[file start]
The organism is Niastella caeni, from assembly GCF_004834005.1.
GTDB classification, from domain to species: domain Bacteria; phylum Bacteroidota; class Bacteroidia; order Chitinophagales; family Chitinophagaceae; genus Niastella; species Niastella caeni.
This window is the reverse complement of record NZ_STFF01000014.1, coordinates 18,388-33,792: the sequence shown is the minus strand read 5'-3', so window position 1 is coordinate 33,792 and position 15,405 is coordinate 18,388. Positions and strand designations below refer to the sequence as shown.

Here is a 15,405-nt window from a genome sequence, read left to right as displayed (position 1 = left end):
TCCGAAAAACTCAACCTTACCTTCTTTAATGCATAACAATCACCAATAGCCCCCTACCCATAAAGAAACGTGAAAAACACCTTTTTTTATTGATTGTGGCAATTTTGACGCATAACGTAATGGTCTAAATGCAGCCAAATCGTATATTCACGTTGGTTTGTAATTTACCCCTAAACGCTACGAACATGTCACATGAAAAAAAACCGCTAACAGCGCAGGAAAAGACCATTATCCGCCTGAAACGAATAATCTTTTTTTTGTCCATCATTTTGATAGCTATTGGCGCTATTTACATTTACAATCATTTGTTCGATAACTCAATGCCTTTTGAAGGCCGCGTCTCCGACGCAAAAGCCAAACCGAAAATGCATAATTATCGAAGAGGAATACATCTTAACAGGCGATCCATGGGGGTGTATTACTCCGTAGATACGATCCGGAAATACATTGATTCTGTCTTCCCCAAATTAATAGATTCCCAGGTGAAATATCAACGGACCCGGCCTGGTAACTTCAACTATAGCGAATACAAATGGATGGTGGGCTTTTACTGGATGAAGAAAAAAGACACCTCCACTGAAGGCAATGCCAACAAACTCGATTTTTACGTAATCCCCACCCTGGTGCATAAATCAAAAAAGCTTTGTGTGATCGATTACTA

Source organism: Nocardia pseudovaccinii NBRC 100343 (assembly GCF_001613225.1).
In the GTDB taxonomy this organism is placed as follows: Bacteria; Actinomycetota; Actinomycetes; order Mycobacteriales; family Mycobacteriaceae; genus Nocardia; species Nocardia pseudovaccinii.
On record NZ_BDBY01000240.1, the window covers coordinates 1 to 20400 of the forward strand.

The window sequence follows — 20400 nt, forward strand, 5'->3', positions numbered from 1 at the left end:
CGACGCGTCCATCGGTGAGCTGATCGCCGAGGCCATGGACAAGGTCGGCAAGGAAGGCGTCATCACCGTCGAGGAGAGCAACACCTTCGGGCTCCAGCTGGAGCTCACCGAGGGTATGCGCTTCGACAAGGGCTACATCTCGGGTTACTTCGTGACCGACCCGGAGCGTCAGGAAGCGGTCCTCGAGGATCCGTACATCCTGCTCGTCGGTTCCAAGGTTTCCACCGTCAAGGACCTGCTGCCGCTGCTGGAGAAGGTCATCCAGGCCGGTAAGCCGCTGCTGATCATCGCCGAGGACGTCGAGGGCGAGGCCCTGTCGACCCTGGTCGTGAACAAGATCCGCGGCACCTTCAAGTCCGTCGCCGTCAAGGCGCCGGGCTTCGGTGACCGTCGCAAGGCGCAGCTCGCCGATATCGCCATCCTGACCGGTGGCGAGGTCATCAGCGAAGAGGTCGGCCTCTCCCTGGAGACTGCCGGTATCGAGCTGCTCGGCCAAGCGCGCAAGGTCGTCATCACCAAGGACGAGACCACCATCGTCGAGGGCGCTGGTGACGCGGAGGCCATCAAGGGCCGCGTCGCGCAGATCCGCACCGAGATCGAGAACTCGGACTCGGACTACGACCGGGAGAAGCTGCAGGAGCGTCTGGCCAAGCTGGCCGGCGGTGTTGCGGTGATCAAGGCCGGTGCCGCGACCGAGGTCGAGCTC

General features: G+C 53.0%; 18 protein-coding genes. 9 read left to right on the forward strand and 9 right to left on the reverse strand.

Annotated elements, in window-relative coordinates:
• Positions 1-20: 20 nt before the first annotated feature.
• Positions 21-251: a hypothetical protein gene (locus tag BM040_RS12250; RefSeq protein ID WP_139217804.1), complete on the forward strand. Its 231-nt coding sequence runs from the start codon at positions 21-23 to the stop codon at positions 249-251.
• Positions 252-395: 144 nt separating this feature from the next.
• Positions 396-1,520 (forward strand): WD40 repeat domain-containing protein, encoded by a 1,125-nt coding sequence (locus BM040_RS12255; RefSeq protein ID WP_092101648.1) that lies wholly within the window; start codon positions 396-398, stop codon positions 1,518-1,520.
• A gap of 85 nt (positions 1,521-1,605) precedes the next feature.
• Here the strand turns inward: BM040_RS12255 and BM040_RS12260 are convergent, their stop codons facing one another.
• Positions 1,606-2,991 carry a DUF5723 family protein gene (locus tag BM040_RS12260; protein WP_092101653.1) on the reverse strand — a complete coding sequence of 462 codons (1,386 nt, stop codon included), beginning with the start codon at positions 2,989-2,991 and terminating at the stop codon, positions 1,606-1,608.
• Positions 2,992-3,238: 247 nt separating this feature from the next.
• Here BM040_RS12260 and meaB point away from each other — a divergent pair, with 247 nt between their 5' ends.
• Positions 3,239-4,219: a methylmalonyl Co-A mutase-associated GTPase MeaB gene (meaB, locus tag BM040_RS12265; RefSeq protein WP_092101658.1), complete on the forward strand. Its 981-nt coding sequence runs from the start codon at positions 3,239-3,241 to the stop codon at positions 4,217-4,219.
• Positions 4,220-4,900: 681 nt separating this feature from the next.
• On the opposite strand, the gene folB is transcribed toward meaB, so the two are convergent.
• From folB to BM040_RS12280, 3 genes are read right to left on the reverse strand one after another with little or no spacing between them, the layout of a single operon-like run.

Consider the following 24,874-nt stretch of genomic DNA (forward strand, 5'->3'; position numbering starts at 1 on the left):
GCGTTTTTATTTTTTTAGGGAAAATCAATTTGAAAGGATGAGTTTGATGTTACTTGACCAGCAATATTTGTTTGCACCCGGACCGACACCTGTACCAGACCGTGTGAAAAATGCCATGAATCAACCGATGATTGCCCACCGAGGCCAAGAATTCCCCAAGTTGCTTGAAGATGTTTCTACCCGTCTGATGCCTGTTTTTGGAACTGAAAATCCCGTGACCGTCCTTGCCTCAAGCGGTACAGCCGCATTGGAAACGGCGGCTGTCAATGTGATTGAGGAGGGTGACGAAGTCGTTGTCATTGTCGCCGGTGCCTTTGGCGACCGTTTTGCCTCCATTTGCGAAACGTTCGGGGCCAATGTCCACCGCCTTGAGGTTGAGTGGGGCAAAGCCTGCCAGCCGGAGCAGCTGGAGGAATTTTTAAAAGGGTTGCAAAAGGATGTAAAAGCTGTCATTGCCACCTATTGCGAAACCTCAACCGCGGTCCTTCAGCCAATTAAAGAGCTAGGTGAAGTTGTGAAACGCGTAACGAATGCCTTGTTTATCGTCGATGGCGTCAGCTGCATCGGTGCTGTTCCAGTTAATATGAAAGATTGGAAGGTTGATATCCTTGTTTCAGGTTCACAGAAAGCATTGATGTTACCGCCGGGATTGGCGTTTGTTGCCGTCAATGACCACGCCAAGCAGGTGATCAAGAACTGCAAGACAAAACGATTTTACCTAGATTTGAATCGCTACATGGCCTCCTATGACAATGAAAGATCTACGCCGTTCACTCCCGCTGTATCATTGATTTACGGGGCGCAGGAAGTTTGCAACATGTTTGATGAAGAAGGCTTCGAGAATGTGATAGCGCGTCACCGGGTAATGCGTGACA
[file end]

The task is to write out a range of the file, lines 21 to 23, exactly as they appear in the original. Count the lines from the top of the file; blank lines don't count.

• Here BM040_RS12260 and meaB point away from each other — a divergent pair, with 247 nt between their 5' ends.
• Positions 3,239-4,219: a methylmalonyl Co-A mutase-associated GTPase MeaB gene (meaB, locus tag BM040_RS12265; RefSeq protein WP_092101658.1), complete on the forward strand. Its 981-nt coding sequence runs from the start codon at positions 3,239-3,241 to the stop codon at positions 4,217-4,219.
• Positions 4,220-4,900: 681 nt separating this feature from the next.